In most cases, multiple lights are used to create what is seen on screen or in a photograph. This can be an intensive and expensive process that takes time to setup correctly. Yet in many cases, such setups are not needed or are just not possible due to budget restrictions or lack of access to equipment.
Furthermore, for the inexperienced director or cinematographer, there’s a steep learning curve to mastering multiple light setups. In that case, the simplest and most efficient way to gain experience with an elaborate multiple light setup is to start with one light and grow from there.
…the simplest and most efficient way to gain experience with an elaborate multiple light setup is to start with one light and grow from there.
Below are listed five ways that one light can be experimented with to find the desired look for your production. For times when you’re limited to using one light, either by choice or necessity, these setups offer excellent starting points for creating simple one-light setups with professional results.
1. Place Subjects Strategically
The movement of the subject in regards to the distance from the lighting source, be it up, down, or profile will create varying looks that can yield professional results. Furthermore, throughout the lighting process, watch out for hot spots; the proximity or intensity of the lighting can cause areas on the subject where detail is blown out.
It’s also important to consider the direction of other ambient light sources in the area in which you are shooting. Place you subject so that the light that you add to the environment will produce the best effect, and take advantage of any potential fill or back lighting that could improve your shot.
2. Try all 5 Light Angles
Try lighting the subject from the front (fig. 1), the back (fig. 2), the side (fig. 3), from above (fig.4), and from below (fig. 5). Each of these placements will yield a different look and create a different mood. If you’re looking for more of a straightforward portrait or a more evenly lit subject place the light at 45 degrees above the subject for even lighting across the face.
3. Play with Intensity and Quality
If you have control over the intensity of the light’s output, either though a dimmer that is built into the light or one that is external, try adjusting the output to be either more or less intense. If your light is not equipped with a dimmer, you can achieve almost the same effect by moving the light closer to or further away from the subject. Keep in mind, that increasing the distance between the subject and the background will cause the background to become darker.
Each different level will create a different effect, allowing you to make other adjustments that will affect the resulting image. For example, a high intensity light may call for you to use a high f-stop such as f/11, or f/16, allowing your camera to capture deeper depth of field. A low intensity may call for a low f-stop such as f/1.2, or f/1.4, creating shallow depth of field.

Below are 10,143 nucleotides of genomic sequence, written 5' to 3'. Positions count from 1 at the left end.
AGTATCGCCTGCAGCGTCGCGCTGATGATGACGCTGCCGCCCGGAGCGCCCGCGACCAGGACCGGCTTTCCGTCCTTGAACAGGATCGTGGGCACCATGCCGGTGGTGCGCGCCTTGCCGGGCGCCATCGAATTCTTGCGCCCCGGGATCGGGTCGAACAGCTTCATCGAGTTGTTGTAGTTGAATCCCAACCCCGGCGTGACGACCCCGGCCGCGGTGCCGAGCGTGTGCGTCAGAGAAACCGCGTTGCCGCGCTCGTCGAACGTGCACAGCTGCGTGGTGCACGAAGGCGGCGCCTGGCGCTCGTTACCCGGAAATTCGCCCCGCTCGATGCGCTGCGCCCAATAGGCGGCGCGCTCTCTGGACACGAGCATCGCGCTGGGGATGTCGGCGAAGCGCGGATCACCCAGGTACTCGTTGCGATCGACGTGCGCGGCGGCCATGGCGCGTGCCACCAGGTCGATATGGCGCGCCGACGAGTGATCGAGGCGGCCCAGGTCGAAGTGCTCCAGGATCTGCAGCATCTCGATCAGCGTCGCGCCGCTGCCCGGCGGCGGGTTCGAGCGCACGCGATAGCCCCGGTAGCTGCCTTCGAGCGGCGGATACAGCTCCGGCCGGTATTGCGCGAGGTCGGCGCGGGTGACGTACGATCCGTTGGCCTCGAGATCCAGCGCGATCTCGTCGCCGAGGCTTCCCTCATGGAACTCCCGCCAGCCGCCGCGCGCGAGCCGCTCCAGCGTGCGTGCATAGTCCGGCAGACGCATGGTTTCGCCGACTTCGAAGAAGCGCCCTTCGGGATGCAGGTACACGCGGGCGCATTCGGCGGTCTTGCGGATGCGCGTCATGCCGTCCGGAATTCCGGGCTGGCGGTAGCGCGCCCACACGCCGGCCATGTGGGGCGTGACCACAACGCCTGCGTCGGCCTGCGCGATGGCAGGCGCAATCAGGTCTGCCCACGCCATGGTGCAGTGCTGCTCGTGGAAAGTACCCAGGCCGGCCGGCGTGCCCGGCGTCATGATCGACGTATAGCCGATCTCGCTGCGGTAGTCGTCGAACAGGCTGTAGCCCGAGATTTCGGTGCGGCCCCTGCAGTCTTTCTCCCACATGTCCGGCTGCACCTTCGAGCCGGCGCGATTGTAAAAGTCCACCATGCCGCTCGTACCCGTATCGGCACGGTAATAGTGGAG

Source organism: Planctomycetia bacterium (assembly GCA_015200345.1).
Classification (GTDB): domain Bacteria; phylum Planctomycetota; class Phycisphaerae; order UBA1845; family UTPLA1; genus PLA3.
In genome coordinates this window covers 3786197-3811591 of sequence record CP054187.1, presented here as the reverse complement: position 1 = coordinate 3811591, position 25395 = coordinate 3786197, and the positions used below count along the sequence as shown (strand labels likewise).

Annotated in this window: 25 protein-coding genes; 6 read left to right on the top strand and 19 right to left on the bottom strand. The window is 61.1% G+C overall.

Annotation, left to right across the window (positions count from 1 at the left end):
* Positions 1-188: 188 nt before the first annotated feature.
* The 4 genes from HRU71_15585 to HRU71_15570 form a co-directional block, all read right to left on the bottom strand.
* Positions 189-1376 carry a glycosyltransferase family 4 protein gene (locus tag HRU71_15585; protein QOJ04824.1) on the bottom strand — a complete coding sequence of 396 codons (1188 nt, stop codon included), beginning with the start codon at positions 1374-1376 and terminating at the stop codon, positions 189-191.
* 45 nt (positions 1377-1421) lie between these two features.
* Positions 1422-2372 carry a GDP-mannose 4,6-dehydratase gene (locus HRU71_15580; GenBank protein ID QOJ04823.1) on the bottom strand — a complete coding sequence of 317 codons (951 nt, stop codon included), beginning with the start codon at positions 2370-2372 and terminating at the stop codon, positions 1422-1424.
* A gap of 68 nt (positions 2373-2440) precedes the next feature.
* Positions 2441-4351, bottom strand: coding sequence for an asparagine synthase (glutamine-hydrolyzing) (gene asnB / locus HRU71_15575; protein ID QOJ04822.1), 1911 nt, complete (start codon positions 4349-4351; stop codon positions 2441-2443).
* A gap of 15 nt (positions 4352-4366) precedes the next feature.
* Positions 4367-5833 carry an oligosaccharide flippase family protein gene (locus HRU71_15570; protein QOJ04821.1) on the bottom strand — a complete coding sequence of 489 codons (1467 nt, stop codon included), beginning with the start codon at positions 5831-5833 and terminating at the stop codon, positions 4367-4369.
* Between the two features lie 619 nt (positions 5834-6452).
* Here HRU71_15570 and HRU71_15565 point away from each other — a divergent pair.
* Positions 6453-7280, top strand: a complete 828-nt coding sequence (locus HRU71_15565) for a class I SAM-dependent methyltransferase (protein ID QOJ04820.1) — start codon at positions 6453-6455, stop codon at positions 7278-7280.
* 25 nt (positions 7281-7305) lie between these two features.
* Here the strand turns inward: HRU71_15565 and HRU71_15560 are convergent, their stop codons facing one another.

Another factor in the effect your single light has on an image is the light’s quality, either hard or soft. A hard light will create dense, well-defined shadows while a softer, more diffused light tends to wrap around a subject to create softer shadows. Use a soft-box or other diffusion material to soften a hard light source.
4. Create a Silhouette
Single light setups are particularly good for situations that require more dramatic lighting, since the shadows generally won’t be filled in by a second light. This can create a sense of foreboding and is great for more menacing characterizations. Using one light is also a great way to create silhouettes (fig. 6). For best results, bounce the light from the source toward the subject using a white board or a reflector, which brings us to our final point of consideration.
5. Use Reflectors
In a single light setup, the use of a reflector can help spread the one light around the subject, creating a fill light source designed to reduce shadows (fig. 7). This can give the image a bit more separation from the background and generally evens out the light. Other options for fill light could be windows letting in sunlight, bounce boards, white boards or a mirror.
Light it up
How you decide to light your subject will determine the tone and or mood denoted from the imagery created. For example, lighting your subject at 45 degrees above the subject creates a light that is evenly distributed and feels like light from the sun, whereas lighting from below or at a low angle — or even cast in silhouette — feels dangerous and foreboding. Using reflectors and white boards will help create dimension and separation while filling in unwanted shadows, making your production feel more complete. Now, no matter what situations may occur on set as video producer or gaffer, there is hope in making your set up look professional, even if you find yourself down to one working light. Go forth and create.
Marc Johnson is a University of Chico graduate, a lover of the creative arts, avid photographer, with an undying entrepreneurial spirit.